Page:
St. Isaac and St. John were among eight missionaries who worked among the Huron and Iroquois Indians in the New World in the seventeenth century. They were devoted to their work and were accomplishing many conversions. The conversions, though, were not welcomed by the tribes, and eventually St. Isaac was captured and imprisoned by the Iroquois for months. He was moved from village to village and was tortured and beaten all along the way. Eventually he was able to escape and return to France. But zeal for his mission compelled him to return, and to resume his work among the Indians when a peace treaty was signed in 1646. His belief that the peace treaty would be observed turned out to be false hope, and he was captured by a Mohawk war party and beheaded.
St. John worked among the Iroquois and ministered to them amid a smallpox epidemic. As a scholastic Jesuit, he was able to compose a catechism and write a dictionary in the Huron language, which made possible many conversions. He was eventually captured, tortured and killed by the Iroquois.
St. Isaac, St. John and their companions inspire us to take up the mission: to make Christ known, relying on the treasure of grace he brings us and promises us, and accepting that this world’s glory is not worth our aspirations. This will not be easy, of course, in a culture that largely rejects the promises of heaven in its pursuit of instant gratification. But perhaps the witness of these French Jesuits would help us to bravely witness to the Truth with the same zeal for the mission that they did. Our mission may not be to a culture so different to us as the Indian cultures were to these men, but that mission is none the less vital to the salvation of the world.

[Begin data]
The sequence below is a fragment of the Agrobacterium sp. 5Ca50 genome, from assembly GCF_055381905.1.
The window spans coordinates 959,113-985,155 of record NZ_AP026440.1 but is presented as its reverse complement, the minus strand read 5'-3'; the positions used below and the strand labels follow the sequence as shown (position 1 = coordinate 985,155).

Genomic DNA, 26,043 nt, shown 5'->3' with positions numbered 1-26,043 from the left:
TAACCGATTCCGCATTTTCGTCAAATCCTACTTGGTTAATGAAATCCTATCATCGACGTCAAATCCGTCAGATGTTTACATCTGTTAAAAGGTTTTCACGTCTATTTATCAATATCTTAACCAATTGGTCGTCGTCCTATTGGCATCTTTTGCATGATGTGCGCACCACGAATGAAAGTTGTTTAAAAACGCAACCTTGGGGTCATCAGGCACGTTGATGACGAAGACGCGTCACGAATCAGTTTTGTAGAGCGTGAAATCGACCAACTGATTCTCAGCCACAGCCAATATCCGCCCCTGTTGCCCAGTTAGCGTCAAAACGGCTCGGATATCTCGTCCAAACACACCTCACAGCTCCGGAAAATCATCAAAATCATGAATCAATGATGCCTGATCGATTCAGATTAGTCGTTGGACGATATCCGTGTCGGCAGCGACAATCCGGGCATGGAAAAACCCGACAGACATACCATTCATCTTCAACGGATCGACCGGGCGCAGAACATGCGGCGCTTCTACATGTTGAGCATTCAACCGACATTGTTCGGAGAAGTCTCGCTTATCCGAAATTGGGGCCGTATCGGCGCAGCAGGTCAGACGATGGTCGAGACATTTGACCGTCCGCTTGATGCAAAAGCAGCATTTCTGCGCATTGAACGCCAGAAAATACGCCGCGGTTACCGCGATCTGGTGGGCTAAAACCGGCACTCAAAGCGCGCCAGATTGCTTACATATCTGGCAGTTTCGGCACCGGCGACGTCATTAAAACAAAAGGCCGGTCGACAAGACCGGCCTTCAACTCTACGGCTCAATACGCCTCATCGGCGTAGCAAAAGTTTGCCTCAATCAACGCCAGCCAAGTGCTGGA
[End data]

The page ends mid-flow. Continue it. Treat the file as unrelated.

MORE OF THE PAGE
Today, we celebrate the memorial of Saint Thérèse of Liseaux, the Little Flower, who was one who sought to proclaim the Lord in every simple act of her life. Saint Thérèse had a child-like faith: child-like, that is, in her trusting obedience to God’s will, even in the smallest of matters. She truly believed that small acts of faith and love would work wondrous miracles for the Kingdom of God.
Thérèse was a very sickly young lady. A childhood illness left her weak for the rest of her life, and during her last year on earth, she was dying of tuberculosis. She entered the convent at the age of fifteen, and when she died she was just twenty-four years old. Yet in that short span of time she wrote much about her faith and encouraged others to embrace a simplicity of life and a dedicated obedience to God’s will. In 1997, Pope John Paul II named her a Doctor of the Church, one of just three women to have that special title.